I like the idea of meditating. Taking time out to disconnect with the world and just… be.
If only it were that simple.
Last week I used the Mindful Minute Meditation app.
On the website it asks:
Is this you? Stuck in your busy office, working so hard and then suddenly you realise it’s 5pm and it’s time to go home? Where did the day go? You sat at your desk for hours without having a break because you’re just too busy?
Yes, yes and yes.
Sounded easy enough: “Take one minute from your day to stop, relax, reflect and unwind”. If any meditation was going to work for me, then one minute, a couple of times a day would be a good starting point – or so I thought.
Now, I don’t consider myself particularly wound-up, but this mental exercise was excruciating.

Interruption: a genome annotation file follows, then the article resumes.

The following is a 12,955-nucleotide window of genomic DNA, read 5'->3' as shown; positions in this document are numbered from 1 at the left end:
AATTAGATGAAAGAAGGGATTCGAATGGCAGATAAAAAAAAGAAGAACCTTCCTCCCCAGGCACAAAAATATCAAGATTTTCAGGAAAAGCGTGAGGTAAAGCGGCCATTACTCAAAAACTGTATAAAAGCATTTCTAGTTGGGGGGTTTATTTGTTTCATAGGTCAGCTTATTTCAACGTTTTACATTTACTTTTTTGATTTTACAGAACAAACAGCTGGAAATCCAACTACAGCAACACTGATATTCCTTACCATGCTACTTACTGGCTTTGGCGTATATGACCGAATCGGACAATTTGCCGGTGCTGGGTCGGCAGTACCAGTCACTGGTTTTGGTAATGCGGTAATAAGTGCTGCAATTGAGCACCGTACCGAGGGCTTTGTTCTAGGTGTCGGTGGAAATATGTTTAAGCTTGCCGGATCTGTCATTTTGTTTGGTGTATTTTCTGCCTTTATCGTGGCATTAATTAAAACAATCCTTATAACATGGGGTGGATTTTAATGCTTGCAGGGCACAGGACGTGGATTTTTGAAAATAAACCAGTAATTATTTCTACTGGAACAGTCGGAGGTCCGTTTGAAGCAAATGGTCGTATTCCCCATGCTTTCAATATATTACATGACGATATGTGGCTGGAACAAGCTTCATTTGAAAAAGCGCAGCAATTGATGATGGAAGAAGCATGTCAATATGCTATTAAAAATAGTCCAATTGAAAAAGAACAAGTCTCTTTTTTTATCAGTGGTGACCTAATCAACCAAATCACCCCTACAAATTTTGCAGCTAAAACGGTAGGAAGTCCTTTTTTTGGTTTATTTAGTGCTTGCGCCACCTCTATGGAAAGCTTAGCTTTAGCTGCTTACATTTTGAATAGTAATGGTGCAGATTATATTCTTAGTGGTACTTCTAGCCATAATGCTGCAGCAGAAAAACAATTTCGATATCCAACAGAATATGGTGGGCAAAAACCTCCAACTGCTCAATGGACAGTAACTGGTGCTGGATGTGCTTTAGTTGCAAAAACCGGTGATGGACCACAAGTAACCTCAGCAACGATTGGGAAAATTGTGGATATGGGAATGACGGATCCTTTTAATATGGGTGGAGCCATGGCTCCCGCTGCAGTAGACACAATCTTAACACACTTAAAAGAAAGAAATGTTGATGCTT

On the hour, every hour, I had to put down everything I was doing, walk away from my desk and listen to my pre-selected Tibetan bowl sound and stare at a fake sunrise trying to think of anything but work.
Meditate, the app suggested. Breathe deeply and close your eyes, repeat a mantra or affirmation.
Instead of feeling zenned out, all I felt was rushed, and under pressure as I returned to my desk, most often frustrated that I’d lost the roll I was on or had forgotten where I was up to.
Needless to say I failed miserably. In fact, I only made it to day four and gave up meditating.
Sure, this type of app is perfect for someone who is looking to break up the day by taking allocated breaks. But for someone like me, who wants to get in and get out of the office and spend my down time at home or at the gym, this was not for me.
It hasn’t put me off meditation altogether. I still like the idea of it but perhaps I’m more of a once-a-day meditator.
Actually let’s make that a once a week.
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